oversight

Defense Inventory: Growth in Ship and Submarine Parts

Published by the Government Accountability Office on 1990-03-06.

Below is a raw (and likely hideous) rendition of the original report. (PDF)

               United   States   General   Accounting       Office
               Report to Congressional Requesters
GAO

March   1990
               DEFENSE
               INVENTORY
               Growth in Ship and
               Submarine Parts




                                                        ,
                                                            .
National Security and
International Affairs Division

B-229462

March 6, 1990

The Honorable John Glenn
Chairman, Committee on
  Governmental Affairs
United States Senate

The Honorable Jim Sasser
Chairman, Committee on
  the Budget
United States Senate

This report responds to your Committees’ requests that we study defense secondary
inventories. We previously provided you with an overview of inventory growth and are
completing our response with two reports on areas of largest growth. The other report deals
with aircraft parts growth, while this report discusses the causes of unrequired ship and
submarine parts and addresses ways in which such stocks can be minimized.

As arranged with your offices, we plan no further distribution of this report until 30 days
from its issue date, unless you release its contents earlier. At that time, we will send copies to
other interested committees and Members of Congress; the Secretaries of Defense and the
Kavy; and the Director of the Office of Management and Budget. We will also make copies
available to other parties upon request.

This report was prepared under the direction of Donna M. Heivilin, Director, Logistics Issues
(202) 275-8412. Other major contributors are listed in appendix V.




Frank C. Conahan
Assistant Comptroller General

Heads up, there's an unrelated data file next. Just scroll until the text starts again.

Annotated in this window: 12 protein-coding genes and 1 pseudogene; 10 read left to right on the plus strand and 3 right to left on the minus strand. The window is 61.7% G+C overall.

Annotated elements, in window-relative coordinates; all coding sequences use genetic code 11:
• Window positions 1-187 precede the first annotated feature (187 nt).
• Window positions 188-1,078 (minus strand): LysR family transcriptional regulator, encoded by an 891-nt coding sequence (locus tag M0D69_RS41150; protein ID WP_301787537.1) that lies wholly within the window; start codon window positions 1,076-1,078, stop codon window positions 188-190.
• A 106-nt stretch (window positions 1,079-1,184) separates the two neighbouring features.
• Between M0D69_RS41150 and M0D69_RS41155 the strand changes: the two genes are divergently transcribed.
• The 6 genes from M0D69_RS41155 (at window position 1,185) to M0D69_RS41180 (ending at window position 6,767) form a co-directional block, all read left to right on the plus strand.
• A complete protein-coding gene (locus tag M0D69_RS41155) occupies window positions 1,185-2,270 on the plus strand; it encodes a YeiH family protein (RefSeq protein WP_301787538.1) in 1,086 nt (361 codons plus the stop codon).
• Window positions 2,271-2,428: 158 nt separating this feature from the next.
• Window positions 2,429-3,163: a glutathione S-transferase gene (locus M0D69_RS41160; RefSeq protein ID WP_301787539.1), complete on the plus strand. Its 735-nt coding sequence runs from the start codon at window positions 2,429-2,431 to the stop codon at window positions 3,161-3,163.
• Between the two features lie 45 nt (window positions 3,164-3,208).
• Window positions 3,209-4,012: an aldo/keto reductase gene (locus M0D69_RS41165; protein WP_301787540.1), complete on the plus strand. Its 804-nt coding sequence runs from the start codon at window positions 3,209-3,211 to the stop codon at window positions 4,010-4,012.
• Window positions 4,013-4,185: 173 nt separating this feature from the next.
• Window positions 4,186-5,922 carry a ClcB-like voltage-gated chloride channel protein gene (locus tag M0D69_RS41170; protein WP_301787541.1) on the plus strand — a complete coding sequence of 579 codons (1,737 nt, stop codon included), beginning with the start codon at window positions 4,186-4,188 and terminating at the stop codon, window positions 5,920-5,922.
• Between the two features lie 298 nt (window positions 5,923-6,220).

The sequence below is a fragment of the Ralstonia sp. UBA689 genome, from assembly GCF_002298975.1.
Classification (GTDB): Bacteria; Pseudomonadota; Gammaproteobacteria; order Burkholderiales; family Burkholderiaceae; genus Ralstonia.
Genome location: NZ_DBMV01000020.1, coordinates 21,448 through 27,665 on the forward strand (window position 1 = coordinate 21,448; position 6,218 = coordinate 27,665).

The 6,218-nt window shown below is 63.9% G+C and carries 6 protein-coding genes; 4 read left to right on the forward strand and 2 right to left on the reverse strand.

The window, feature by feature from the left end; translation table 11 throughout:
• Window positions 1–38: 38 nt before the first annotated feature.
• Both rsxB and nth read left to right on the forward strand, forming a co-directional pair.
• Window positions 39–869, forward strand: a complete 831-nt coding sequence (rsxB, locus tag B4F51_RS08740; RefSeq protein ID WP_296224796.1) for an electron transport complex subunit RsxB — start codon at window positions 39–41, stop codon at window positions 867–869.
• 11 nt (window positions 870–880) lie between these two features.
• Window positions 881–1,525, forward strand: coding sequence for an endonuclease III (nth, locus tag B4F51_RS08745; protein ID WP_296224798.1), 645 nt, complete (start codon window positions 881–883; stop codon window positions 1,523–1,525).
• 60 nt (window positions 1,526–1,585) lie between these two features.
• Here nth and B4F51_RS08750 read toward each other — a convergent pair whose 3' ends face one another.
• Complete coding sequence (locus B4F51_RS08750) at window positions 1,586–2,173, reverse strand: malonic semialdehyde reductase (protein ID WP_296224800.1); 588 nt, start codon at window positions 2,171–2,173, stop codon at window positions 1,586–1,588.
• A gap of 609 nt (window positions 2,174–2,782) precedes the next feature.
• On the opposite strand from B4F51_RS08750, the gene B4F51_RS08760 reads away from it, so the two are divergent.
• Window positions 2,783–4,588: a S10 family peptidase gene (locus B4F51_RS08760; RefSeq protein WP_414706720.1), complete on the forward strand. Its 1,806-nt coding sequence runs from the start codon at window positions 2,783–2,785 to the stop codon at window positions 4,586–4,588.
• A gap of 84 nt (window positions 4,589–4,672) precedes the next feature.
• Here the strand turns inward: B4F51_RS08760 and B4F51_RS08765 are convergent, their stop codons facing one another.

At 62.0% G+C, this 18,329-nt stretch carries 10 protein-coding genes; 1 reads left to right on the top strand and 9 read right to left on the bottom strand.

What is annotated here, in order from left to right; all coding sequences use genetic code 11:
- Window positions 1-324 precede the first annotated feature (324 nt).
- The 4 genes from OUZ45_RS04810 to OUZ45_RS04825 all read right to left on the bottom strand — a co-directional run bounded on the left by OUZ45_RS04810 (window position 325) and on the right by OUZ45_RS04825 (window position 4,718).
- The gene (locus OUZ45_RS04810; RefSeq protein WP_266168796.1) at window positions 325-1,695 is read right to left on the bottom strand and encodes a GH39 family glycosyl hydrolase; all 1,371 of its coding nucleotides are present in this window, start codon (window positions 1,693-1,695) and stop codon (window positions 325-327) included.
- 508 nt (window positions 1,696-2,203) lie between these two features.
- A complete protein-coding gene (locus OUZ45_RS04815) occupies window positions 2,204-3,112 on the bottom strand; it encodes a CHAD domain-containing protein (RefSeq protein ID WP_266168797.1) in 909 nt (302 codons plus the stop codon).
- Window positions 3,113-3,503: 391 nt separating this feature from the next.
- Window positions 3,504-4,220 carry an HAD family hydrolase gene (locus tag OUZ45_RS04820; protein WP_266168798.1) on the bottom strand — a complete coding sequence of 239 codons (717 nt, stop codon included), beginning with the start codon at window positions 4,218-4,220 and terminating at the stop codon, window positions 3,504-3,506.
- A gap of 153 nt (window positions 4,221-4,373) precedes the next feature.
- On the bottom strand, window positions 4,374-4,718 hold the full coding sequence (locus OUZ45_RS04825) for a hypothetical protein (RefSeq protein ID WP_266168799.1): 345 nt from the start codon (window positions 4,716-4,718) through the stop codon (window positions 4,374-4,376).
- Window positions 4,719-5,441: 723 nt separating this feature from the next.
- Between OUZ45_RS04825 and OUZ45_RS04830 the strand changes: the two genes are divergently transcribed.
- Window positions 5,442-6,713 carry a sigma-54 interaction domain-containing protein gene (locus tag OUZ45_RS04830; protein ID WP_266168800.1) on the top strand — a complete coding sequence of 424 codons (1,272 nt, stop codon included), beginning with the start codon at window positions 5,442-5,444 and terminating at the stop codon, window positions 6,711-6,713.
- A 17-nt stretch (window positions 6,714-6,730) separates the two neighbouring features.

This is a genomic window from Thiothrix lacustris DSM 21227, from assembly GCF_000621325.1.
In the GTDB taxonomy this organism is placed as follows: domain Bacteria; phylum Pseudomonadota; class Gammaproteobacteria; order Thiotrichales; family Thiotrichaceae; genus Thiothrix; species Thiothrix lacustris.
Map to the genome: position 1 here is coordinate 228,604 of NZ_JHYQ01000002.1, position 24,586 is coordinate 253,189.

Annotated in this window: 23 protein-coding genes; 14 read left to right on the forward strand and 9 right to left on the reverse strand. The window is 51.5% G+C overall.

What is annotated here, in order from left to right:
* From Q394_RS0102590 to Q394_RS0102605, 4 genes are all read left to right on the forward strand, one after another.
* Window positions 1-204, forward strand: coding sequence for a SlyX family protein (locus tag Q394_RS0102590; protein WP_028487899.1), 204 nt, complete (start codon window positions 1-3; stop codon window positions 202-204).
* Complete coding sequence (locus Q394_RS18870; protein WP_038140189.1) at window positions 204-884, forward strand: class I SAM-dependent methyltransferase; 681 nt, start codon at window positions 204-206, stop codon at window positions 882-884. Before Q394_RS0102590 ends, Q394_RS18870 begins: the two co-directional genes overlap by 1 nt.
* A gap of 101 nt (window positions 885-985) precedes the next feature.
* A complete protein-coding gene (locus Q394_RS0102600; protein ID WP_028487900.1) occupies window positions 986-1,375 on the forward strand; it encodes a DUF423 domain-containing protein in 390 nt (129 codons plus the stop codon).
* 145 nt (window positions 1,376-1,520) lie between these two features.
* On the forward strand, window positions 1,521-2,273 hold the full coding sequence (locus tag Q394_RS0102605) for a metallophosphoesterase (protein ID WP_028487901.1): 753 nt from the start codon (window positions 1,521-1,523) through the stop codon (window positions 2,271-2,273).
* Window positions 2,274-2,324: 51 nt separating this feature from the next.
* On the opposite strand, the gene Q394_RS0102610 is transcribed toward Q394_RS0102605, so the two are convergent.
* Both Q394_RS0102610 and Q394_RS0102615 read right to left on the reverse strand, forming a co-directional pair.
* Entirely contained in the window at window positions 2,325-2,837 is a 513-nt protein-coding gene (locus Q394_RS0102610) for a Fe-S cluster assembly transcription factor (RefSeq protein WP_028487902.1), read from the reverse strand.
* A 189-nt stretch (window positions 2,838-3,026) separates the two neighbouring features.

Executive Summ~


                   The Department of Defense’s (DOD) inventory of secondary items ( minor
Purpose            end items and repair parts) grew from about $43 billion in 1980 to S 103
                   billion in 1988, an increase of 138 percent. The Navy’s inventory of ship
                   and submarine parts increased by 249 percent. from about 32.7 billion in
                   1980 to about $9.3 billion in 1988. The Chairmen, Senate Committees on
                   the Budget and on Governmental Affairs, asked GAO to analyze the
                   growth in ship and submarine parts, especially growth not related to
                   increases in military capability. GAO'S objectives were to ( 1) detail the
                   major causes for unrequired inventory, (2) determine whether opportu-
                   nities exist to minimize growth in unrequired stock, and (3) determine if,
                   in addition to unrequired inventory, the inventory contained items with
                   little potential for future use. This is the third in a series of reports
                   addressing the growth in DOD's secondary inventories.


                   The Kational Security Act of 1947 requires the Secretary of Defense to
Background         report annually to the President and the Congress on DOD'S inventory,
                   including principal and secondary items. Principal items include air-
                   craft, tanks, and ships. Secondary items include aircraft, tank. ship, and
                   submarine parts; construction materials; clothing and textiles; and medi-
                   cal and dental supplies. DOD categorizes its inventories into six classlfica-
                   tions. Two represent required stocks held to meet war reserve and
                   peacetime operating stocks. Four cltisifications represent unrequlred
                   stocks. Three of the four represent stocks that DOD holds for potential
                   future requirements and contingencies, but has no need to buy. The
                   fourth classification represents stocks whose retention cannot be Justi-
                   fied for either economic or defense reasons.

                   Under the Defense Inactive Item Program, the Navy reviews its m\.en-
                   tory once a year to identify inactive items for possible elimination from
                   the inventory. Items are identified as inactive when they have ( 1 ) been
                   on the master data file for seven years, (2) had no demand in the last
                   two years, (3) no current requirement, and (4) no current applicxatlon.


                   In 1988, 40 percent ($3.7 billion) of the Navy’s inventory of ship and
Results in Brief   submarine parts was unrequired. GAO sampled the 183,000 item5 I hat
                   include such stocks and found that the major causes for the unrtqlllred
                   inventory were requirements that did not materialize, deactl\,at I()II I bf